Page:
116 3rd St SE
Cedar Rapids, Iowa 52401
Empty-nest syndrome: Eaglets are leaving; camera to shut down
With the world-famous adolescent eagles spreading and testing their wings, the Decorah bald eagle cam will soon shut down.
The three chicks hatched in early April have left the nest, leaving little of interest to the fans who have logged more than 160 million Internet views this spring, said Bob Anderson, director of the sponsoring Raptor Resource Project.
The most precocious of the three eaglets took flight Saturday and later returned to the nest “as if it had been on the wing for weeks,” said Anderson, 60, of rural Decorah.
Since the three chicks hatched within six days of each other, Anderson believes they all will have made their maiden flights by the weekend. With the nest sitting empty much of the time, Anderson said, wall posting on the nest's Facebook page will be shut down Friday, with the cameras likely turned off by the end of the week.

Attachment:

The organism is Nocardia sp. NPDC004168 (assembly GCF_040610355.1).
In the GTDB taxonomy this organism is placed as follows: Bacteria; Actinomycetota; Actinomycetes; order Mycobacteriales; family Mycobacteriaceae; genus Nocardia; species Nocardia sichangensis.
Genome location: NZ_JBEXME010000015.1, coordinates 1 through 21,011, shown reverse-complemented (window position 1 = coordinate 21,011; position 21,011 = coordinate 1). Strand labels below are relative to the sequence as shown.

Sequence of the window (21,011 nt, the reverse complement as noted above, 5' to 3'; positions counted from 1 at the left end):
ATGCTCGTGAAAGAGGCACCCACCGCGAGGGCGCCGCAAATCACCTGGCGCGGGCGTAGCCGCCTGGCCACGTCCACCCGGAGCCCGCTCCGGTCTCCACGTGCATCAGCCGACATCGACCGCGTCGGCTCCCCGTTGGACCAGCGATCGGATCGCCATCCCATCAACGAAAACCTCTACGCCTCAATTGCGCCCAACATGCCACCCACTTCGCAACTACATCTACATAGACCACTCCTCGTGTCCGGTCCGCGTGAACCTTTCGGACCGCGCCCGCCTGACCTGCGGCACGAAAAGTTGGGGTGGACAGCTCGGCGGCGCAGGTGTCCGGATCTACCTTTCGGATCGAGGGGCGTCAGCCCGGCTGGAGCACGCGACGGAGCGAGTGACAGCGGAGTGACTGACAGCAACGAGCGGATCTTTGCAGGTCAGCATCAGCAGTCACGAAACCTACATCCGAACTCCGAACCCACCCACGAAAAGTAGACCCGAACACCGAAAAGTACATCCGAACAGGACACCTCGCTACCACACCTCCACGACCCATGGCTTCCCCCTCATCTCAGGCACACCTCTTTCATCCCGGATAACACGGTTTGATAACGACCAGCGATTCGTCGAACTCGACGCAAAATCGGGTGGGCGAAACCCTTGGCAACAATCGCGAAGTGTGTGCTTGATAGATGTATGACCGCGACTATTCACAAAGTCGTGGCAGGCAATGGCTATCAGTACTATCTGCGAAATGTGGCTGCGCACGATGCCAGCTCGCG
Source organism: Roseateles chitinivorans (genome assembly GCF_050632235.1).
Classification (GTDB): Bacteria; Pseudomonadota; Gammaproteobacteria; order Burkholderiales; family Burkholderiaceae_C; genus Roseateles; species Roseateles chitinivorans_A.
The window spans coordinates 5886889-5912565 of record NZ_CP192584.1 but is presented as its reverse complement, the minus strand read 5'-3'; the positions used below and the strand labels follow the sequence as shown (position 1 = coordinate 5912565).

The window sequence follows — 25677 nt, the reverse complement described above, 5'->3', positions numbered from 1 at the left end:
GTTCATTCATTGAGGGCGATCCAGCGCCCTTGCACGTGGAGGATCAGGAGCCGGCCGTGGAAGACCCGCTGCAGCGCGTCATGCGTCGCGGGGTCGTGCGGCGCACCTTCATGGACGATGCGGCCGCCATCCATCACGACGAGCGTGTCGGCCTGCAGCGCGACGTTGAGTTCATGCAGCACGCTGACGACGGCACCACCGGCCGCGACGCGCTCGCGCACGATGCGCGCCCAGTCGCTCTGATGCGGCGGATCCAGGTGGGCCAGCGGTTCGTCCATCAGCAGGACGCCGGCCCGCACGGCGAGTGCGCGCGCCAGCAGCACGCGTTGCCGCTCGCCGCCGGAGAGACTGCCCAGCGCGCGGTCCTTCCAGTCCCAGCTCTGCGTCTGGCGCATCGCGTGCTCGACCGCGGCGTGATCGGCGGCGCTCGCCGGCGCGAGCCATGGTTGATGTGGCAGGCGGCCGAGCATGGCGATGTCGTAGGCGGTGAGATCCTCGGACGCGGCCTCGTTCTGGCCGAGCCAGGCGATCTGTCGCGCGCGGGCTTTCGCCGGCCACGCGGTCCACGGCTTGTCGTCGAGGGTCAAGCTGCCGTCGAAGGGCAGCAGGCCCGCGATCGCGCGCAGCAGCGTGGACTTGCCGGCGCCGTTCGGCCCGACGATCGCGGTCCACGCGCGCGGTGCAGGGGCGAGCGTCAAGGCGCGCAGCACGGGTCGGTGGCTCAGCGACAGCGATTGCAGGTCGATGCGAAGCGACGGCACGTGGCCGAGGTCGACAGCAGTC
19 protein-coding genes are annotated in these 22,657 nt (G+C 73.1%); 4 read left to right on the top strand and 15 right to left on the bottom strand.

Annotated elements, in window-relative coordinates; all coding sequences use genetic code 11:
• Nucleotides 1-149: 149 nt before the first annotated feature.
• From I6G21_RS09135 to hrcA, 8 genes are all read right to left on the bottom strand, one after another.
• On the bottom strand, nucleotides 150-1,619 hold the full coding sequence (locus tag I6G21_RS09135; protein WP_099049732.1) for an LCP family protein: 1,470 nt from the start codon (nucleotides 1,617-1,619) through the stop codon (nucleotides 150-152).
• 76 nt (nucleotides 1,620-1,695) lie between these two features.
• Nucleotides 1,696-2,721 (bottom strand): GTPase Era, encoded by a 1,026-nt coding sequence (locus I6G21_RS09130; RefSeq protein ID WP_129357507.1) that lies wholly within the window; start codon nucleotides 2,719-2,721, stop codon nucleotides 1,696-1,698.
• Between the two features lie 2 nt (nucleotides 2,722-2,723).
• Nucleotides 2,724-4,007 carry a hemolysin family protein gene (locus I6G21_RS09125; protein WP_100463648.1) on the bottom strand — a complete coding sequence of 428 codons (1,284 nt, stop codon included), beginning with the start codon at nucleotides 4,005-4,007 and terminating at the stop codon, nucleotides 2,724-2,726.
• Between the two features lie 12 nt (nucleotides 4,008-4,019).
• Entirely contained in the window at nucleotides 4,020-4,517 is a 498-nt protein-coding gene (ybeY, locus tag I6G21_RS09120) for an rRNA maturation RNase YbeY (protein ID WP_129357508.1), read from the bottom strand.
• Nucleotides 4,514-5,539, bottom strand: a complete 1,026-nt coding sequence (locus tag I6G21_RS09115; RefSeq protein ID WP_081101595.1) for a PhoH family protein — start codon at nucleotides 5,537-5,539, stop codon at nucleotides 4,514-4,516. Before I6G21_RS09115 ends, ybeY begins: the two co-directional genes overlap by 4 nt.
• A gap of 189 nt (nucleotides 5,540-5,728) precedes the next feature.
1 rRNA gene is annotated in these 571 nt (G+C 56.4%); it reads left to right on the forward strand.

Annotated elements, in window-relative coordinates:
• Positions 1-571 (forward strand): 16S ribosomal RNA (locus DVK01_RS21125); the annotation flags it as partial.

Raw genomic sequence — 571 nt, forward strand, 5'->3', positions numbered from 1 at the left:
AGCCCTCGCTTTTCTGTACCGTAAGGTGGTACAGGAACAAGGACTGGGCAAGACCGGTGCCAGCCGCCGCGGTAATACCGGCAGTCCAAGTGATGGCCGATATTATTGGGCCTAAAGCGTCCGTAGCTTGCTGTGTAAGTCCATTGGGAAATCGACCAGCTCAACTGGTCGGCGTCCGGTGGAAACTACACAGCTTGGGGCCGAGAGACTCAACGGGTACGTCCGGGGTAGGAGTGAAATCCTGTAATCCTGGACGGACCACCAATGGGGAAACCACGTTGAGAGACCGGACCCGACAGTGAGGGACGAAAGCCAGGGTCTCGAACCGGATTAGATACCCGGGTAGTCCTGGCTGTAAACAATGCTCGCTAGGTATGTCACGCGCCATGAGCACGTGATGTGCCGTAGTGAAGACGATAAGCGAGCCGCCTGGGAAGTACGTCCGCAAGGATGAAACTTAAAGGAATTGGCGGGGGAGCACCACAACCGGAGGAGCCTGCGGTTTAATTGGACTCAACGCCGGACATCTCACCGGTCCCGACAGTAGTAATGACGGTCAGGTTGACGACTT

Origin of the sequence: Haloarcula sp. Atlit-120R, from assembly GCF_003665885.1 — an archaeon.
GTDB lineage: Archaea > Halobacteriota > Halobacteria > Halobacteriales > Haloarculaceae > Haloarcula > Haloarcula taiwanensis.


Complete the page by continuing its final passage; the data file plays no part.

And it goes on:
“It has been the most viewed live cam in the history of the Internet,” said Ruby Tugade, content and distribution manager for San Francisco-based Ustream, the website that hosts the live video stream.
Anderson said Ustream had spent a fortune for the bandwidth required to have more than 150,000 viewers at once.
Tugade declined to comment on the cost, but said, “It was a gift to everyone.”
Anderson said he is proud that the nest cam has taught so many so much about the wonders of nature.
“I think it is probably the largest wildlife education program ever on the planet Earth,” Anderson said.
Anderson, who has been tied to the nest via email and cellphone when not actually running the cameras, said he is looking forward to an “unplugged party” in the near future.
Next year, he said, they'll have more and better cameras and faster uploads - plus, “live video and audio from a red-tail hawk nest and (very probably) a peregrine falcon nest.”